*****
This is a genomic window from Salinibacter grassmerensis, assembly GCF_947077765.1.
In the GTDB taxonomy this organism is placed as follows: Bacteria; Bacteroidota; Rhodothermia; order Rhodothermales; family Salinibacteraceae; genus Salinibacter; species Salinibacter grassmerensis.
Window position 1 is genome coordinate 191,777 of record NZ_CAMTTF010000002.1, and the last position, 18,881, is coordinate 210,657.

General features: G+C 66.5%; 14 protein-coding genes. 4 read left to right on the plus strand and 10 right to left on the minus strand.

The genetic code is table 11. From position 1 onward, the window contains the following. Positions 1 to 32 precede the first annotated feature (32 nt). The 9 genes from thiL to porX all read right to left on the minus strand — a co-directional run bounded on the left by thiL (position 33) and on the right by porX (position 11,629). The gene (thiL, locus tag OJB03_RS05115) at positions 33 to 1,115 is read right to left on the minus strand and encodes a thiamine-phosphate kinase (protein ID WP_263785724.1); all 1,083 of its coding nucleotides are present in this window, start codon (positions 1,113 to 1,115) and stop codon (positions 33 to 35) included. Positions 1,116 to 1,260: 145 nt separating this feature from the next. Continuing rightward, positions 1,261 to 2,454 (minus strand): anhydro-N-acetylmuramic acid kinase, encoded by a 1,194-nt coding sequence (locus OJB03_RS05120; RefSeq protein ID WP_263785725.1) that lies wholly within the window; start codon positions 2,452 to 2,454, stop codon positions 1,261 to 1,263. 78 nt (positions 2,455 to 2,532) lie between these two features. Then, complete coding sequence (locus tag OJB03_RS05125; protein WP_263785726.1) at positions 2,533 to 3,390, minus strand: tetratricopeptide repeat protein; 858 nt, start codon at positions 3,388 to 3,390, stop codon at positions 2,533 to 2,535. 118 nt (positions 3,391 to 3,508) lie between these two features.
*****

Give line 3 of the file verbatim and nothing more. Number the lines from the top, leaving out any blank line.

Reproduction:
Window position 1 is genome coordinate 191,777 of record NZ_CAMTTF010000002.1, and the last position, 18,881, is coordinate 210,657.